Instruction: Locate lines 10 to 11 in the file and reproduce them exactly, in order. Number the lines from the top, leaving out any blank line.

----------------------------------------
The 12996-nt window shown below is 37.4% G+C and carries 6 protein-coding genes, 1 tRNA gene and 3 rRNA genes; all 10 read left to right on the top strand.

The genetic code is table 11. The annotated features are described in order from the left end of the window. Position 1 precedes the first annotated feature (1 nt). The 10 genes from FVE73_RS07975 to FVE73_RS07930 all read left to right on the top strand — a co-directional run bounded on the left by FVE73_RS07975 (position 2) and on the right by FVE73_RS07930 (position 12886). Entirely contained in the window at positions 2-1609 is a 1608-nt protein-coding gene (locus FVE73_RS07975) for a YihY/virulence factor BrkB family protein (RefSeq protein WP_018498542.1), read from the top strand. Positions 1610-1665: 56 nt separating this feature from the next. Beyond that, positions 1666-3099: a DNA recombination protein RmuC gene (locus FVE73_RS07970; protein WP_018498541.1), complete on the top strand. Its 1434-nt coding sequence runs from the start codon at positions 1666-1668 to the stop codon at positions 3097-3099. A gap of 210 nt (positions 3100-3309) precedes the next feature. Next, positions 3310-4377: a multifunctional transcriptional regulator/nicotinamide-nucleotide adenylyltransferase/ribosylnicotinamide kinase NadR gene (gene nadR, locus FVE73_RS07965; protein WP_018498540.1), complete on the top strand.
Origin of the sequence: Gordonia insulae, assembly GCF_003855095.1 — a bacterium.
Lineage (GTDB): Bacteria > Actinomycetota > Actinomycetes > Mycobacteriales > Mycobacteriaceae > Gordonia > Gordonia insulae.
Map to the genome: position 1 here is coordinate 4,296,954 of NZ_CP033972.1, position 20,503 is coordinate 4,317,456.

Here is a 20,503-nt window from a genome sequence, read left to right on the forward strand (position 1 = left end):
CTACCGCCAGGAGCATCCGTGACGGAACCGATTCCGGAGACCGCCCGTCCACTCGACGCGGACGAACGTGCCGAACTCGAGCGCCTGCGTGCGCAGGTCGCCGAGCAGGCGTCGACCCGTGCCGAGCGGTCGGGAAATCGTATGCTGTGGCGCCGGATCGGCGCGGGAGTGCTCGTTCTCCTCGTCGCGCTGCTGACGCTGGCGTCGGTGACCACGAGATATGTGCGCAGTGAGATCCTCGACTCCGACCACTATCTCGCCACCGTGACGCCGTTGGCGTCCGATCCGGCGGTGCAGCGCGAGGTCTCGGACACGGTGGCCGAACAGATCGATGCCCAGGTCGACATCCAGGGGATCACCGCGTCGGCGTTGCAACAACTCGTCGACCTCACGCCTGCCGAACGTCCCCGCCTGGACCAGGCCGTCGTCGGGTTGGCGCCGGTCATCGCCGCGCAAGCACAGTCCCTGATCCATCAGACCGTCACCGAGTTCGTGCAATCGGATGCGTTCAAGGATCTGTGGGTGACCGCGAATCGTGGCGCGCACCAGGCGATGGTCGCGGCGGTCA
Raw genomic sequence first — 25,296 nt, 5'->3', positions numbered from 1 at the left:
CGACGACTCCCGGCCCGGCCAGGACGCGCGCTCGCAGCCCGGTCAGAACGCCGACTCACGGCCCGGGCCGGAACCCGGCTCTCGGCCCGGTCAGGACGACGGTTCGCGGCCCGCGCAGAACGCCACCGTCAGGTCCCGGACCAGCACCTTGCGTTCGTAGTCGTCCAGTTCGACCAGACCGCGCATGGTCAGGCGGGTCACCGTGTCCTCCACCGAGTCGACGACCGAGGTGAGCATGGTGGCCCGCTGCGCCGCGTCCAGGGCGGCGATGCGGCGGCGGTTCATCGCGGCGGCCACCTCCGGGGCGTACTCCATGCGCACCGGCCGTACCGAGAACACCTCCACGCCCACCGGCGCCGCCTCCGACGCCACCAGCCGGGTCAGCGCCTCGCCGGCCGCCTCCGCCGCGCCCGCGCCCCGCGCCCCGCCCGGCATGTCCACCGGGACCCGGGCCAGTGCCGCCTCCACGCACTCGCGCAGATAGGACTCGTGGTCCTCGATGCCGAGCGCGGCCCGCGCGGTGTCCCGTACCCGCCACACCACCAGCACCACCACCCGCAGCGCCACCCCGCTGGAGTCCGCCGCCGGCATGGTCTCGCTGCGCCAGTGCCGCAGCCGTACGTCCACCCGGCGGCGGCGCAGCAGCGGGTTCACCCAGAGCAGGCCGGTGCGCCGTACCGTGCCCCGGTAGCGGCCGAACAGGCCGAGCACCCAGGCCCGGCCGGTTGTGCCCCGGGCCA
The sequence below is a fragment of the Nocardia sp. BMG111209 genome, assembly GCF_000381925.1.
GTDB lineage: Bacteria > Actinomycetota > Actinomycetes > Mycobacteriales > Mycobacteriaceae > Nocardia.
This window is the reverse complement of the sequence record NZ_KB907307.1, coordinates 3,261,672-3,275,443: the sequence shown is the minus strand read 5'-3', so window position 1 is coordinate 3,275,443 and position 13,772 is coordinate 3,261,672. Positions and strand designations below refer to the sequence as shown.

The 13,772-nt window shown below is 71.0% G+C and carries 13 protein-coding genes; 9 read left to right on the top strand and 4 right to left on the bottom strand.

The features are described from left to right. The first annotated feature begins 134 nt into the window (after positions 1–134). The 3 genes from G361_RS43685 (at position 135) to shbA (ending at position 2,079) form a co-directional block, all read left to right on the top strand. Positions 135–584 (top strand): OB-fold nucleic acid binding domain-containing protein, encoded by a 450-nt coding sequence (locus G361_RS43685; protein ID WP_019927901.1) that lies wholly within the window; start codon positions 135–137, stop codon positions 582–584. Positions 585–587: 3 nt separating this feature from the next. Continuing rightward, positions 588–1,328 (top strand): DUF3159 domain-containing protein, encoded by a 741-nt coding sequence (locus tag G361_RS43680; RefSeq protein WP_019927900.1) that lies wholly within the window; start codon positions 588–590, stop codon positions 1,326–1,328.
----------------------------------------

The sequence below is a fragment of the Nocardia sp. BMG111209 genome, assembly GCF_000381925.1.
GTDB lineage: Bacteria > Actinomycetota > Actinomycetes > Mycobacteriales > Mycobacteriaceae > Nocardia.